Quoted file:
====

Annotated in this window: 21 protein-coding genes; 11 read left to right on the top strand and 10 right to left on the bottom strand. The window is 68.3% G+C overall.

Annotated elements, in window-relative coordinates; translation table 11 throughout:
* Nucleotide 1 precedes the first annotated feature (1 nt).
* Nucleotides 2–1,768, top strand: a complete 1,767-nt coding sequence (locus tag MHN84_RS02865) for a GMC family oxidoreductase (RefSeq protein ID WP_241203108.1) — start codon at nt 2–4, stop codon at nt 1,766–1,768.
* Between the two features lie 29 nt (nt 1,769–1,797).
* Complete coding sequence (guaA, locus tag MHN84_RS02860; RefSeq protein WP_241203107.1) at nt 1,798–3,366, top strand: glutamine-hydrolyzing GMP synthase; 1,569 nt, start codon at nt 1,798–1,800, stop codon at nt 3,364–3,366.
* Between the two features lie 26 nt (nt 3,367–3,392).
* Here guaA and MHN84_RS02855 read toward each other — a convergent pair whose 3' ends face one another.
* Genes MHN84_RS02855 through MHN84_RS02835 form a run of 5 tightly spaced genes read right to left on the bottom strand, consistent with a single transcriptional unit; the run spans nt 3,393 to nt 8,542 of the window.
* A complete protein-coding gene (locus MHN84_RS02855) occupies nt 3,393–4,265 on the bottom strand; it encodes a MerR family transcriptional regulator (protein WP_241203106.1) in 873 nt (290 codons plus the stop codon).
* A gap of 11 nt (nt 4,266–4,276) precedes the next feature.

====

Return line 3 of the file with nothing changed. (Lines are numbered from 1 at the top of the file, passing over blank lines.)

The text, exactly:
* Nucleotide 1 precedes the first annotated feature (1 nt).